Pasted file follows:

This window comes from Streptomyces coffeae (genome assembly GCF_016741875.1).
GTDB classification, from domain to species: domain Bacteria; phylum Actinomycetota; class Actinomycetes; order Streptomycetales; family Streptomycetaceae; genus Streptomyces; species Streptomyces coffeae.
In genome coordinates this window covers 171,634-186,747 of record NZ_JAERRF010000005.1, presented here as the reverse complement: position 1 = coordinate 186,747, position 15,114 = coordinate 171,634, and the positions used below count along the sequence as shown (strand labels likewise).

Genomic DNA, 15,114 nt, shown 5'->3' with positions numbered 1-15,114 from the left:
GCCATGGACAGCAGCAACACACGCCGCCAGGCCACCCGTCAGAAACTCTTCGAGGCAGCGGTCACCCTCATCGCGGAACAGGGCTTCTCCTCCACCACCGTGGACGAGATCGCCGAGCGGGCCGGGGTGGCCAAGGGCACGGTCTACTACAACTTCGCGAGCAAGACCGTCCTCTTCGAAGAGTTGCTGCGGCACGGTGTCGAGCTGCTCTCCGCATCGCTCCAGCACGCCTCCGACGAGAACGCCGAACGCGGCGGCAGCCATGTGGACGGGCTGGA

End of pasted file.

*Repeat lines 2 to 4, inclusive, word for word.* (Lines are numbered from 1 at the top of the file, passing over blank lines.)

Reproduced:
GTDB classification, from domain to species: domain Bacteria; phylum Actinomycetota; class Actinomycetes; order Streptomycetales; family Streptomycetaceae; genus Streptomyces; species Streptomyces coffeae.
In genome coordinates this window covers 171,634-186,747 of record NZ_JAERRF010000005.1, presented here as the reverse complement: position 1 = coordinate 186,747, position 15,114 = coordinate 171,634, and the positions used below count along the sequence as shown (strand labels likewise).

Genomic DNA, 15,114 nt, shown 5'->3' with positions numbered 1-15,114 from the left: